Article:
Congress has once again forestalled a government shutdown — with a short-term funding measure through mid-January — and temporarily extended funding for health insurance for children from low-income families.

The House voted 231-188 Thursday to approve a short-term spending bill that would fund most government programs at current levels through Jan. 19.

The Senate quickly followed suit, passing the bill on a 66-32 vote.

Congress was forced to act because the government was scheduled to run out of money at midnight Friday, raising the possibility of a partial shutdown heading into the Christmas holidays.

Temporary funding is needed because Congress has been unable to agree on long-term government spending levels since the 2017 fiscal year ended last September. Instead, the government has been operating on a series of short-term extensions of last year's budget.

The measure approved Thursday keeps the government operating for a few more weeks but puts off until next year a number of tough decisions, including the reinstatement of government subsidies for health insurers providing coverage to low-income clients and protections for young Americans brought into the United States illegally by their parents.

In a separate vote, the House also advanced an $81 billion package of disaster assistance funding for states and U.S. territories ravaged by recent hurricanes and forest fires. The Senate, however, is not expected to take up the measure until next year.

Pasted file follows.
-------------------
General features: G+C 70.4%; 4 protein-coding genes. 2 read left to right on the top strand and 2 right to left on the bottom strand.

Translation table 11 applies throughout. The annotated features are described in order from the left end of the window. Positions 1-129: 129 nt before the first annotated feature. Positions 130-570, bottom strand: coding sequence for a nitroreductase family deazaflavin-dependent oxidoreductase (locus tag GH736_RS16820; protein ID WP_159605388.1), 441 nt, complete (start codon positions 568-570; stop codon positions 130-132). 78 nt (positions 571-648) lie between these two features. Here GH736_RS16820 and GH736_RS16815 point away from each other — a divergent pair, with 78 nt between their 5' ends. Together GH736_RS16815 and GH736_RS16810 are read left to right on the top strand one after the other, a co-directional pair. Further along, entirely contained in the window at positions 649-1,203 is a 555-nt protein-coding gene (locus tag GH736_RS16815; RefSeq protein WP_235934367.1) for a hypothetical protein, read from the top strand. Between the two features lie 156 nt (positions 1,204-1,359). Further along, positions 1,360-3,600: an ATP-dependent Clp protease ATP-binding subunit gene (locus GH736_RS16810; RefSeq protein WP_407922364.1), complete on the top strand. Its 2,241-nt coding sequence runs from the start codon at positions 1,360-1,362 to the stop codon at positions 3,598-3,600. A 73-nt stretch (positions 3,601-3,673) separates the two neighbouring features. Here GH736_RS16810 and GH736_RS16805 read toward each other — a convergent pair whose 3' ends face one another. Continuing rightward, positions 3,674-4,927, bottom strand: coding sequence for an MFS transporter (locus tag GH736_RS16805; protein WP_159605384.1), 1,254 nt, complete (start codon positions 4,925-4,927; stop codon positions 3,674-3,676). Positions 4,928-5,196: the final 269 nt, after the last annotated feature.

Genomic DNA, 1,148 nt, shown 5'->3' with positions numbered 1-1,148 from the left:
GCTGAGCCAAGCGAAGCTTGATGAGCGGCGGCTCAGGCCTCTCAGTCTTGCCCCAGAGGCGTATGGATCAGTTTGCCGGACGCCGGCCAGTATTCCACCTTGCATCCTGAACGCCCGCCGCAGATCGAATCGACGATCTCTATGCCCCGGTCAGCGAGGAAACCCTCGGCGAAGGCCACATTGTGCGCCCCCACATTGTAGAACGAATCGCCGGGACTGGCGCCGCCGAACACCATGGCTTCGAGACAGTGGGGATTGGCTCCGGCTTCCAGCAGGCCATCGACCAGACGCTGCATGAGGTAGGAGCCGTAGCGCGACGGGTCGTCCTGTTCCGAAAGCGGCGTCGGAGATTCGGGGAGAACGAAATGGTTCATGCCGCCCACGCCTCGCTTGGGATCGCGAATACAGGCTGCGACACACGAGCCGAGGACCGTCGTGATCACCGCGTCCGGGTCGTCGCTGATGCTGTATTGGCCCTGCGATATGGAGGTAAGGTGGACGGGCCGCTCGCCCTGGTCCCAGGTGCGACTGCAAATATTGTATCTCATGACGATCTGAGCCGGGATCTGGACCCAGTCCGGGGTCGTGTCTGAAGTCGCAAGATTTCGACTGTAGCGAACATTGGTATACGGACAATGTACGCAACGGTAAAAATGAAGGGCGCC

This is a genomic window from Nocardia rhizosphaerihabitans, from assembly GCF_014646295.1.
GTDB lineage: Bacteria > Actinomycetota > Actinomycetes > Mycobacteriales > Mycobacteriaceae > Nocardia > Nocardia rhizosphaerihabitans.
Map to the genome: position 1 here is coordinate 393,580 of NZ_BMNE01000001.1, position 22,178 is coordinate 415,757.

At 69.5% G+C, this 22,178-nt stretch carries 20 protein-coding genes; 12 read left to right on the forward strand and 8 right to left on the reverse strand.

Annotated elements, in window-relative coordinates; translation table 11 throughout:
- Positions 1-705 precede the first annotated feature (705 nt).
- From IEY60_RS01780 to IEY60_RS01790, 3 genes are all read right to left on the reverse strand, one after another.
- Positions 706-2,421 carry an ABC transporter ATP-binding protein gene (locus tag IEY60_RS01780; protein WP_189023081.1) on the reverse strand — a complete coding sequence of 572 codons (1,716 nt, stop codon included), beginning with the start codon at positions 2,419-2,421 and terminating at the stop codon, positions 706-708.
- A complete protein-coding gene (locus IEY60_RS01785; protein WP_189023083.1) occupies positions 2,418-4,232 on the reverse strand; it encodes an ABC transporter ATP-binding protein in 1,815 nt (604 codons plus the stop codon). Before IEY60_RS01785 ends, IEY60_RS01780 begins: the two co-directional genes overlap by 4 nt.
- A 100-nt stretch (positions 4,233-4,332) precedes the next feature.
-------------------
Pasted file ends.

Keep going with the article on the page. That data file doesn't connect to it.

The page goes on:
During Thursday's debate, House Republicans said that, while not ideal, the temporary funding is needed to give lawmakers more time to resolve long-term spending issues.

A vote against the funding measure “is a vote to shut down the government,” said Rep. Greg Walden, R-Ore.

Most Democrats, however, refused to support the measure and accused Republicans of abdicating their fiscal responsibilities by delaying long-term spending decisions and instead passing a $1.5 trillion tax-reform package that would benefit corporations and the wealthy.

Short-term funding amounts to “an inefficient waste of taxpayer dollars” and “an epic failure of governing,” said Rep. Nita Lowey, D-N.Y.

In the end, however, 14 House Democrats voted for the spending measure, while 16 Republicans voted against it.

Hard-line conservative Republicans were unhappy because the bill did not include long-term funding for defense programs.

An earlier plan would have provided $650 billion in defense funding through the end of September, but GOP leaders abandoned that idea after Democrats made it clear they would not go long unless a similar level of funding was made available for non-defense programs. Instead, Republicans opted to add $5 billion in emergency funding for certain defense programs to the short-term bill.

In addition, the temporary spending measure provides $2.85 billion in funding for the popular Children's Health Insurance Program, or CHIP, through the end of March. The program provides routine checkups, immunizations and other medical services for nearly 9 million children whose parents don't qualify for Medicaid and can't afford insurance.

Congress failed to reauthorize the program when funding expired in September. Nearly two-thirds of states have warned they will run out of money for the program by March, and several already have started sending out notices that the services will end unless Congress acts.